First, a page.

Finding Your Way Back
Psychologists and sociologists instruct us that human beings have a strong natural desire for acceptance and belonging. Albeit challenging, the personal work of teens during adolescence is to figure out who they are and who they want to be.
Human behavior 101
Young adulthood comes along and a new focus emerges. Most people long for relationships while formulating aspirations for work and ways to contribute to the human race. The most successful among us diligently accept the significance of communication in its many forms. Being able to write and verbalize thoughts and feelings allows us to be honest and upfront as we express our needs and wants. Perhaps most valuable is the ability to listen and take in what others have to offer.
I offer you all this as a foundation for human life. Yet, I am not alone. Gail Sheehy, the author of the book Passages, shared all adults proceed through somewhat predictable life events. In effect, she examined the crises of adult life and how to use them as opportunities for creative change. But, how do we account for all the other unplanned crises faced by millions like you and me?
Preparation for resilience
To this point, anyone reading this article is already aware that life is full of potential that can threaten a person's ability to cope. No matter how hard we try, how good we are, stuff happens. While we can't always get out of our own way, we can develop skills to respond.
Resilient individuals use skills to reframe their condition while finding meaning that energizes them to go on. Surviving many personal losses dating back to my teens, I learned to maintain an instinct to cope. When life was at its lowest I reminded myself of the courage my ancestors exhibited in crossing the Atlantic ocean to start a new and better life. Their skills and mine prepare me to raise my head high and deal with just about anything.
The game changer
Forever, we planned and followed the rules. We worked until the respectable age and embarked on our retirement. Stars filled our eyes as we engaged in a happy dance imagining all the places we would travel to and the people we would see. We worked hard all of our life together, raised children, paid off our home, and we were ready to enjoy every moment of the American dream. Then trouble, like none of us have seen, came knocking on my door. Metastatic cancer stage 3C was an unwanted intruder.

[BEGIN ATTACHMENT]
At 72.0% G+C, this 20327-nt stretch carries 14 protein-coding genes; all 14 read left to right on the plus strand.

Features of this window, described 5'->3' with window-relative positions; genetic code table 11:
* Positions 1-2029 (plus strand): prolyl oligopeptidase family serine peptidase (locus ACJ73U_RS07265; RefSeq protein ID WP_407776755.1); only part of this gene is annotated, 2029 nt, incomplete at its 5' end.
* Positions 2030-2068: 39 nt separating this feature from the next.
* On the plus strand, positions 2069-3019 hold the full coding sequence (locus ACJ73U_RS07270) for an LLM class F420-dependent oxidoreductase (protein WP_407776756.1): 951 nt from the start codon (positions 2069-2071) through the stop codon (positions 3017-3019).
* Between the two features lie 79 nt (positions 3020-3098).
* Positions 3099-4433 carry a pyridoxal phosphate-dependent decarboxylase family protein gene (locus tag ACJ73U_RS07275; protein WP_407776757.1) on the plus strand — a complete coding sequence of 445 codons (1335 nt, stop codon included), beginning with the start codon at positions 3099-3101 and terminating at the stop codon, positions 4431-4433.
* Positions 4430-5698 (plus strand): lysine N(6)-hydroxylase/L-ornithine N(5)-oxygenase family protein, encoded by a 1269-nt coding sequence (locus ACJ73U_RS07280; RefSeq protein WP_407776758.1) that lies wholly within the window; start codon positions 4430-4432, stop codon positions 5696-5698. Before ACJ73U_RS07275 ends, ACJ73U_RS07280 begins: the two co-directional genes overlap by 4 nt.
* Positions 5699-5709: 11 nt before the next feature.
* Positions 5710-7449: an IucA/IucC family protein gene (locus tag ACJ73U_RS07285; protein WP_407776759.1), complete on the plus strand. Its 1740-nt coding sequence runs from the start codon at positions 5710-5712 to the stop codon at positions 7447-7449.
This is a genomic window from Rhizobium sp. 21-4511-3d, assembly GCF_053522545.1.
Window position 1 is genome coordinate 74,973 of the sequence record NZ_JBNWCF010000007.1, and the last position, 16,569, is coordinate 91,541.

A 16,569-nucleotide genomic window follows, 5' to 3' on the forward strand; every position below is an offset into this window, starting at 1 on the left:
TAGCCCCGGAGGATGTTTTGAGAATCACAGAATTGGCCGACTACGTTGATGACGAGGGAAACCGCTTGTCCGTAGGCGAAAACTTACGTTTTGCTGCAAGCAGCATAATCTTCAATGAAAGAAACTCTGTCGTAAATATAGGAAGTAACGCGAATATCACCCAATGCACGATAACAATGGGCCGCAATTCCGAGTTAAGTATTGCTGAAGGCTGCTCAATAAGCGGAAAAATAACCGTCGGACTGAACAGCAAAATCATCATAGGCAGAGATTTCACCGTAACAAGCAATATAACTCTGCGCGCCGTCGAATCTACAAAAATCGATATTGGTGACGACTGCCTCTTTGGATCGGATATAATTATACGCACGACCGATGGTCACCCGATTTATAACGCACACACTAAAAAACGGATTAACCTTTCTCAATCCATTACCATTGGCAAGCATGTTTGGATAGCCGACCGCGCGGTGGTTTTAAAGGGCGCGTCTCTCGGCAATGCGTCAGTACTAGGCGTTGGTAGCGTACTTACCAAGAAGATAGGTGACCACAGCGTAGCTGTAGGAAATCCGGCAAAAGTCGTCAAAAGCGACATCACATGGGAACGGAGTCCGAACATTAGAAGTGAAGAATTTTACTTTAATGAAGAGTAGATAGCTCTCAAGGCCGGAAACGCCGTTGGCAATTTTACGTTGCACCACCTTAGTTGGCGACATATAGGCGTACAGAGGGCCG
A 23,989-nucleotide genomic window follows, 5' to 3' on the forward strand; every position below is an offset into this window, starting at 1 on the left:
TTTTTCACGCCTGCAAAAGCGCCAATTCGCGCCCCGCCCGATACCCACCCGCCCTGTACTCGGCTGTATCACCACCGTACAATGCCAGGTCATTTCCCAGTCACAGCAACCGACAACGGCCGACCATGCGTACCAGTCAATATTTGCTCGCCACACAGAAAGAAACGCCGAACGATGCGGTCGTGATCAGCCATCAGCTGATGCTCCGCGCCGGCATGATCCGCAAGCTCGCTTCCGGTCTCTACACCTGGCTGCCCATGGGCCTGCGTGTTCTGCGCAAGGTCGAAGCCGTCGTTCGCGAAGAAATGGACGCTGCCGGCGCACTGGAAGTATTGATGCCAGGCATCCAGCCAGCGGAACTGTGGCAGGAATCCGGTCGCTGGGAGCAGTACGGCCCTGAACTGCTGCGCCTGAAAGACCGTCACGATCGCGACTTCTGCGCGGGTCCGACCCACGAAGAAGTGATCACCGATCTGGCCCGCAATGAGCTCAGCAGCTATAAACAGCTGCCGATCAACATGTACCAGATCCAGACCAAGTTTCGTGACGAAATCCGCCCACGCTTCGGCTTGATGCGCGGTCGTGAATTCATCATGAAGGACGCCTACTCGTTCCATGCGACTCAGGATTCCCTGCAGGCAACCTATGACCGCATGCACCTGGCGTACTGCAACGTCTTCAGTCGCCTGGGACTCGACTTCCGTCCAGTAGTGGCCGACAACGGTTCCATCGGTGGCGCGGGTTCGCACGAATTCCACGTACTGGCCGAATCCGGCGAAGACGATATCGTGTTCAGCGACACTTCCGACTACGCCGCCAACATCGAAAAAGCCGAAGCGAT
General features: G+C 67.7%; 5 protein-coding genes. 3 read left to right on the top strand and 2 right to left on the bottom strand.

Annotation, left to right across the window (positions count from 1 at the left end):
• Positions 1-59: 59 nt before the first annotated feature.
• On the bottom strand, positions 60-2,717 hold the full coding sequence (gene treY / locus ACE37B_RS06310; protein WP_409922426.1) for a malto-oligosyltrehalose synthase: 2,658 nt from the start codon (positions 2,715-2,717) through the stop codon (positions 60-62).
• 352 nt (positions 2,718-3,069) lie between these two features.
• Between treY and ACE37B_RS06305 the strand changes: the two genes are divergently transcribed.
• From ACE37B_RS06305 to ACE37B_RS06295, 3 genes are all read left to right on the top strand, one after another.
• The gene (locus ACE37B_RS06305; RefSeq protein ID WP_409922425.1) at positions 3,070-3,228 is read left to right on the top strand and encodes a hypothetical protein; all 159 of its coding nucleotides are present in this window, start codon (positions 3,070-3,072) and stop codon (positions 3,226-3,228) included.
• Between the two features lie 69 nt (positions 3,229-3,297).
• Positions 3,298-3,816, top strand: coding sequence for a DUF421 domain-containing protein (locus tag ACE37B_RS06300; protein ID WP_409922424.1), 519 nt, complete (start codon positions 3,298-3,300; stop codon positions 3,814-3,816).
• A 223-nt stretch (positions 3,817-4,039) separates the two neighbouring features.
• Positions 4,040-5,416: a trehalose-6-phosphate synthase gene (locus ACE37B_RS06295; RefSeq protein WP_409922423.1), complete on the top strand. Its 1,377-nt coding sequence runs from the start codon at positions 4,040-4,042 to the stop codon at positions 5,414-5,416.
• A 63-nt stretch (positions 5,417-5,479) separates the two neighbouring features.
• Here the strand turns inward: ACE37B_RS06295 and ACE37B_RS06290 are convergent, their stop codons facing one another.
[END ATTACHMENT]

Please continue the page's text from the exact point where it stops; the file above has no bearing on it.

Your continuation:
Hence, we instantly hit the books, our typical way to understand and cope. We recognized through staging that cancer grew beyond the ovaries into other structures in my abdominal cavity. Understanding this disease's progress creates a certain vigilance to new signs of evidence in the colon and any spread to the lymph nodes.
I'll admit we broke a family rule. Don't count your chickens until they are hatched. Years ago we realized that our ability to cope rested on a proverb that protected us from disappointment. My husband frequently reminds me that good things happen to those who wait patiently. I have never been patient and especially not now.
Here comes the self talk
Getting through two surgeries, several rounds of chemotherapy, and an unending experience with immunotherapy, I recognize the importance of reframing this experience. Neuropathy initiated by chemo reminds me every day and all day that I am not the same woman I was before this diagnosis. On the days of peace, I recognize the loss of energy, the need for naps, the caution around sitting in one spot too long, and blah, blah, blah...
With all the energy floating around me, I turn my back on too much of this negativity and replace it with something incredibly positive. I have a roof over my head, a husband, and children who love me, even when not very lovable. I acknowledge fears and no longer worry about pain and suffering. Unfortunately still stuck in the fear of loss, I am working on it.
Please come on a journey
It is the road to resilience, not paved in gold, but a way to release some tension. The poet Maya Angelou asked us to refocus. She stated, "Life is not measured by the number of breaths we take, but by the moments that take our breath away."
What are these moments for you? What do you feel now and what did you feel then? Write these moments down. I hope with all my best that you run out of space on your page.
Have you shared your ovarian cancer story with us?